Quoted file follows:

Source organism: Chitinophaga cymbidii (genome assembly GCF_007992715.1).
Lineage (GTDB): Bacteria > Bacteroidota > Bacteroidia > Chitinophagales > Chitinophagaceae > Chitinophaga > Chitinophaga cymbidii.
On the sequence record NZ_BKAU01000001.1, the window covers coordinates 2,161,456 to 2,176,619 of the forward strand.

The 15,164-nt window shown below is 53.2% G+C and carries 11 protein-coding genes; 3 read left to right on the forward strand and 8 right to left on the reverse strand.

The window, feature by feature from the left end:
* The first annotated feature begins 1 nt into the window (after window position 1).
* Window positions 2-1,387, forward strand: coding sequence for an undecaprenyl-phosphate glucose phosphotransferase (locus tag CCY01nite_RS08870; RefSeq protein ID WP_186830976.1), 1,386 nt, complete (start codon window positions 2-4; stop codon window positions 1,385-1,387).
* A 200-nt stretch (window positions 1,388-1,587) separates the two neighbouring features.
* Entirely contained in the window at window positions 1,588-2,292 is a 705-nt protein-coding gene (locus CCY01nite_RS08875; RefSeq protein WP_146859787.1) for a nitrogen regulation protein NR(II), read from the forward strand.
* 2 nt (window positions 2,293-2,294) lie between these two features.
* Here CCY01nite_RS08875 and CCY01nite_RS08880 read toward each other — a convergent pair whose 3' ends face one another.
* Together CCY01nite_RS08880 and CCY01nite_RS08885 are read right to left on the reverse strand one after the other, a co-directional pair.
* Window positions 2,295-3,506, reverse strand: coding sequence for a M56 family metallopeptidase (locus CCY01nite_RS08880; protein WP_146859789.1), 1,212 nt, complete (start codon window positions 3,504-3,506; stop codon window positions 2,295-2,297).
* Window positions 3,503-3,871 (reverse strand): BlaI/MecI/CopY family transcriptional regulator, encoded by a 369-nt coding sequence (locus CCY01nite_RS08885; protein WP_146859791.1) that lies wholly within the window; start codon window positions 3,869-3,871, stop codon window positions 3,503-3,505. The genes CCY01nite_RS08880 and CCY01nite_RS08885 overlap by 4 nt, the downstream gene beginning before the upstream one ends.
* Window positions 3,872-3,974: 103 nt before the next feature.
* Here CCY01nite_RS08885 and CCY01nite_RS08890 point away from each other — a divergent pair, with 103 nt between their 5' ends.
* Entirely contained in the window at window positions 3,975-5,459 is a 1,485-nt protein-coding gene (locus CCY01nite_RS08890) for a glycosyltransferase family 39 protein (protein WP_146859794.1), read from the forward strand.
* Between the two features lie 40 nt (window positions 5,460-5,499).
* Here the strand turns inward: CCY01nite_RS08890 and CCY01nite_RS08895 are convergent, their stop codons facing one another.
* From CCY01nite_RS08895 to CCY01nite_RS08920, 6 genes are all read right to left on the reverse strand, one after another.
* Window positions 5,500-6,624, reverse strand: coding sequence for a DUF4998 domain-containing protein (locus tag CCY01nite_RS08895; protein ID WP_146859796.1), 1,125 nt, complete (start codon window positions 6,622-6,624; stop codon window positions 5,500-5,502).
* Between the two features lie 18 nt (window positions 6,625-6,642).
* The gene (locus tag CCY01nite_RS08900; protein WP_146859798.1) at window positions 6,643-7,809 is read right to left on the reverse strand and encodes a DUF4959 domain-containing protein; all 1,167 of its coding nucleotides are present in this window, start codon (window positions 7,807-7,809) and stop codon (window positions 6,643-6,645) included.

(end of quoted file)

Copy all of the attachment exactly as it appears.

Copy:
Source organism: Chitinophaga cymbidii (genome assembly GCF_007992715.1).
Lineage (GTDB): Bacteria > Bacteroidota > Bacteroidia > Chitinophagales > Chitinophagaceae > Chitinophaga > Chitinophaga cymbidii.
On the sequence record NZ_BKAU01000001.1, the window covers coordinates 2,161,456 to 2,176,619 of the forward strand.

The 15,164-nt window shown below is 53.2% G+C and carries 11 protein-coding genes; 3 read left to right on the forward strand and 8 right to left on the reverse strand.

The window, feature by feature from the left end:
* The first annotated feature begins 1 nt into the window (after window position 1).
* Window positions 2-1,387, forward strand: coding sequence for an undecaprenyl-phosphate glucose phosphotransferase (locus tag CCY01nite_RS08870; RefSeq protein ID WP_186830976.1), 1,386 nt, complete (start codon window positions 2-4; stop codon window positions 1,385-1,387).
* A 200-nt stretch (window positions 1,388-1,587) separates the two neighbouring features.
* Entirely contained in the window at window positions 1,588-2,292 is a 705-nt protein-coding gene (locus CCY01nite_RS08875; RefSeq protein WP_146859787.1) for a nitrogen regulation protein NR(II), read from the forward strand.
* 2 nt (window positions 2,293-2,294) lie between these two features.
* Here CCY01nite_RS08875 and CCY01nite_RS08880 read toward each other — a convergent pair whose 3' ends face one another.
* Together CCY01nite_RS08880 and CCY01nite_RS08885 are read right to left on the reverse strand one after the other, a co-directional pair.
* Window positions 2,295-3,506, reverse strand: coding sequence for a M56 family metallopeptidase (locus CCY01nite_RS08880; protein WP_146859789.1), 1,212 nt, complete (start codon window positions 3,504-3,506; stop codon window positions 2,295-2,297).
* Window positions 3,503-3,871 (reverse strand): BlaI/MecI/CopY family transcriptional regulator, encoded by a 369-nt coding sequence (locus CCY01nite_RS08885; protein WP_146859791.1) that lies wholly within the window; start codon window positions 3,869-3,871, stop codon window positions 3,503-3,505. The genes CCY01nite_RS08880 and CCY01nite_RS08885 overlap by 4 nt, the downstream gene beginning before the upstream one ends.
* Window positions 3,872-3,974: 103 nt before the next feature.
* Here CCY01nite_RS08885 and CCY01nite_RS08890 point away from each other — a divergent pair, with 103 nt between their 5' ends.
* Entirely contained in the window at window positions 3,975-5,459 is a 1,485-nt protein-coding gene (locus CCY01nite_RS08890) for a glycosyltransferase family 39 protein (protein WP_146859794.1), read from the forward strand.
* Between the two features lie 40 nt (window positions 5,460-5,499).
* Here the strand turns inward: CCY01nite_RS08890 and CCY01nite_RS08895 are convergent, their stop codons facing one another.
* From CCY01nite_RS08895 to CCY01nite_RS08920, 6 genes are all read right to left on the reverse strand, one after another.
* Window positions 5,500-6,624, reverse strand: coding sequence for a DUF4998 domain-containing protein (locus tag CCY01nite_RS08895; protein ID WP_146859796.1), 1,125 nt, complete (start codon window positions 6,622-6,624; stop codon window positions 5,500-5,502).
* Between the two features lie 18 nt (window positions 6,625-6,642).
* The gene (locus tag CCY01nite_RS08900; protein WP_146859798.1) at window positions 6,643-7,809 is read right to left on the reverse strand and encodes a DUF4959 domain-containing protein; all 1,167 of its coding nucleotides are present in this window, start codon (window positions 7,807-7,809) and stop codon (window positions 6,643-6,645) included.